Imogen Heap

Finding Opposites Within Your Songs

There’s an analogy to be found that applies well to songwriting when you look at someone walking: as the right leg moves forward, the left leg moves back. If you haven’t noticed that before, you haven’t been paying attention. 😉

In music, a similar thing happens, though you may have to look a little harder to find it: the notion of opposites working together, like two legs moving in opposite directions to get you moving forward. It’s more commonly known as the contrast principle, and it can be part of the success of a good song.

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While in walking something is always moving backward while something moves forward, the opposite directions happen in music but usually at different times: melodies have low points and then, at some later moment, high points. Chord progressions might have minor sections and then major sections. Lyrics are at times narrative, and at other times simply reacting in an emotional way to the story.

That notion of opposites is a vital part of developing musical interest. And audiences come to expect it in a subconscious sort of way. Finding opposites within your songs is a good way to knowing that your music is working well.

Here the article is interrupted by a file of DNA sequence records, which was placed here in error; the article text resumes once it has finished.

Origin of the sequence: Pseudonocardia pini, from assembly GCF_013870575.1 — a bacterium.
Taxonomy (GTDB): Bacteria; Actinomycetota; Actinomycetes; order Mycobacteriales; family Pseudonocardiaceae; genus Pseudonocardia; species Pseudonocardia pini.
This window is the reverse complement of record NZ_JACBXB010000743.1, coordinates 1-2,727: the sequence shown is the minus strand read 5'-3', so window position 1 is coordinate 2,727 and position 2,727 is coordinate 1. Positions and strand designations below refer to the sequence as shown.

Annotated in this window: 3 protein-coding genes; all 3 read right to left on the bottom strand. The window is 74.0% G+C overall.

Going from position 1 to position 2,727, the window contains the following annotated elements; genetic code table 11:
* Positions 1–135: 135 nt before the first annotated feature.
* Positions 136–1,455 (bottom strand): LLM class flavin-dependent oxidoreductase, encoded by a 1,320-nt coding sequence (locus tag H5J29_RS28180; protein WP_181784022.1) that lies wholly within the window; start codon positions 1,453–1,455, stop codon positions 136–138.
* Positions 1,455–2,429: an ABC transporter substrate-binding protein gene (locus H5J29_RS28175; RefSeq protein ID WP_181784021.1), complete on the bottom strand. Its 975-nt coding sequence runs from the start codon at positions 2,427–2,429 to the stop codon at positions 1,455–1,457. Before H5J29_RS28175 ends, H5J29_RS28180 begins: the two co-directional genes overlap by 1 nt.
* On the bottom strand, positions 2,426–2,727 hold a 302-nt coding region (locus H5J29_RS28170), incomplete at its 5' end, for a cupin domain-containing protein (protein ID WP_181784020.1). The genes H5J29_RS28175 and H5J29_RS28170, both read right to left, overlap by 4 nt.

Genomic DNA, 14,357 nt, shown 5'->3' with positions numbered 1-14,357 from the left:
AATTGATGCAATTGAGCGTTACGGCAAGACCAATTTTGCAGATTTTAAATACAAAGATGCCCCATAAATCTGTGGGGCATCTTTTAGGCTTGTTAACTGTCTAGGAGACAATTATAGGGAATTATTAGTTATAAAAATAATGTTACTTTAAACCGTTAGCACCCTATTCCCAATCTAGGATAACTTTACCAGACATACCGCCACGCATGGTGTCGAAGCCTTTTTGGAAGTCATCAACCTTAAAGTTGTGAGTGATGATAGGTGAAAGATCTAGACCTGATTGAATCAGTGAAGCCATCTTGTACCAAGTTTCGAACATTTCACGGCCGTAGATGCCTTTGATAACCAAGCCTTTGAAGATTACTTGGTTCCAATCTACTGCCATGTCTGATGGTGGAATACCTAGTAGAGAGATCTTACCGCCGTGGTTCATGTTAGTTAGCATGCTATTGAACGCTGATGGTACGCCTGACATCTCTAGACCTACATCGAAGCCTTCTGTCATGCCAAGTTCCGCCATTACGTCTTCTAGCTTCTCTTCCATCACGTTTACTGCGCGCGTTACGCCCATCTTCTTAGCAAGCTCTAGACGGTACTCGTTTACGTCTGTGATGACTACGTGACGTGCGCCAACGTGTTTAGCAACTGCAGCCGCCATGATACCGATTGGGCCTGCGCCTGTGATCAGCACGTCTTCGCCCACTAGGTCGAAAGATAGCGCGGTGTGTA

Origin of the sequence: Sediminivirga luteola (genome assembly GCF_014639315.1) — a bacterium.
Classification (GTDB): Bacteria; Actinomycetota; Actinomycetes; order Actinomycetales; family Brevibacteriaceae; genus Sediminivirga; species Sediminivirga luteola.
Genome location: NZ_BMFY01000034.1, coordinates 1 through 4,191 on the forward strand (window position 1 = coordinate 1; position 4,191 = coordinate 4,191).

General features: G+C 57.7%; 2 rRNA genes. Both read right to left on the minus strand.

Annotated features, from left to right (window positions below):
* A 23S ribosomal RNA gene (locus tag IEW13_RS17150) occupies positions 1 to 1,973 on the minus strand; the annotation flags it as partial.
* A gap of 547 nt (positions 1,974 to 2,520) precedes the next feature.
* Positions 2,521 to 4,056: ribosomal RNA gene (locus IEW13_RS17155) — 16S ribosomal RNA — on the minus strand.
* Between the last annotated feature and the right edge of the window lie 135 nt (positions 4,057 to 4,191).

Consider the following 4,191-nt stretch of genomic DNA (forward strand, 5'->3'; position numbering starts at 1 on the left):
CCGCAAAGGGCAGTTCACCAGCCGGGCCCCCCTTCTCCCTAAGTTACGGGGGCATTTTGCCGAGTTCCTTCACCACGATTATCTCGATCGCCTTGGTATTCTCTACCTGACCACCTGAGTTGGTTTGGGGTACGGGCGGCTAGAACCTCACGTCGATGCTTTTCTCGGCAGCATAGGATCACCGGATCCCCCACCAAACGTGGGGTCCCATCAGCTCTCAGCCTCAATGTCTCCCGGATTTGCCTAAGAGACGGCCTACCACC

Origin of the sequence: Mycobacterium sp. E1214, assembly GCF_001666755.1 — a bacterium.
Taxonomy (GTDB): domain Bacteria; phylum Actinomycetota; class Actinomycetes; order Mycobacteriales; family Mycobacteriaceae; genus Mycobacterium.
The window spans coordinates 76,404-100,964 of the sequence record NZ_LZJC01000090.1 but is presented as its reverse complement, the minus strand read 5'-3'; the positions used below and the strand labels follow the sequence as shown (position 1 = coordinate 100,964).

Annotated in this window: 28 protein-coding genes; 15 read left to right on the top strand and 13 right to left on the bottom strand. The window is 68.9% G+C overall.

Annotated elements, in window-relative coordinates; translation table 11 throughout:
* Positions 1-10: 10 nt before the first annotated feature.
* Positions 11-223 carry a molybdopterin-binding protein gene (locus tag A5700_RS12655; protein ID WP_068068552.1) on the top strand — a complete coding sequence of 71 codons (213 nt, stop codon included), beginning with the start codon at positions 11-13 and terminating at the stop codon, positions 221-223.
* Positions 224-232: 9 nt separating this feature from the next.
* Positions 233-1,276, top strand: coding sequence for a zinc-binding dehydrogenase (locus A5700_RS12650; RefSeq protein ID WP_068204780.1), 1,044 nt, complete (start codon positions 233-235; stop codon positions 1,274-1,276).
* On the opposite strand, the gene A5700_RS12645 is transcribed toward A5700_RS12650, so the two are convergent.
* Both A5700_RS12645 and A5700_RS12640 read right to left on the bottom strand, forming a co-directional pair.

So for every song you write, you might run through the following steps:

  1. Check the melodies for opposites. Verse melodies should dwell in the lower notes of your vocal range. Then in the chorus the opposite happens: the melody should sit higher, and usually displays the song’s highest notes, with often a climactic moment.
  2. Check the chords for opposites. As one possible approach, verse melodies sound great when there’s a minor sound (i.e., mainly minor chords) that move to a major sound for the chorus. For verse-only songs (or verse-bridge), it can sound good to start major, move toward a kind of minor feel, finishing with major.
  3. Check the lyrics for opposites. The up and down of emotional expression is common to all songs of any genre. Songs should start narrative and move toward emotional, whether it’s a verse-chorus or verse-bridge formal design.
  4. Check instrumentation/production for opposites. Changes in the instrumentational sounds you use will pertain mainly to the texture (or thickness) of those sounds. It’s typical to use thinner, more transparent sounds in a verse, and move to fuller, louder sounds in a chorus. For high energy songs, you might use the bridge to calm things down and revert to a lighter accompaniment, but in any case, it’s the toggling between full and transparent that keeps listener interested.

I’ve always loved Imogen Heap’s “Tidal” from her album “Ellipse” as a great song that demonstrates the power of subtle contrasting. Listen to it just thinking about contrast – melodic range, chords, lyrics, overall sound. It’s wonderful.

Gary EwerWritten by Gary Ewer. Follow Gary on Twitter.

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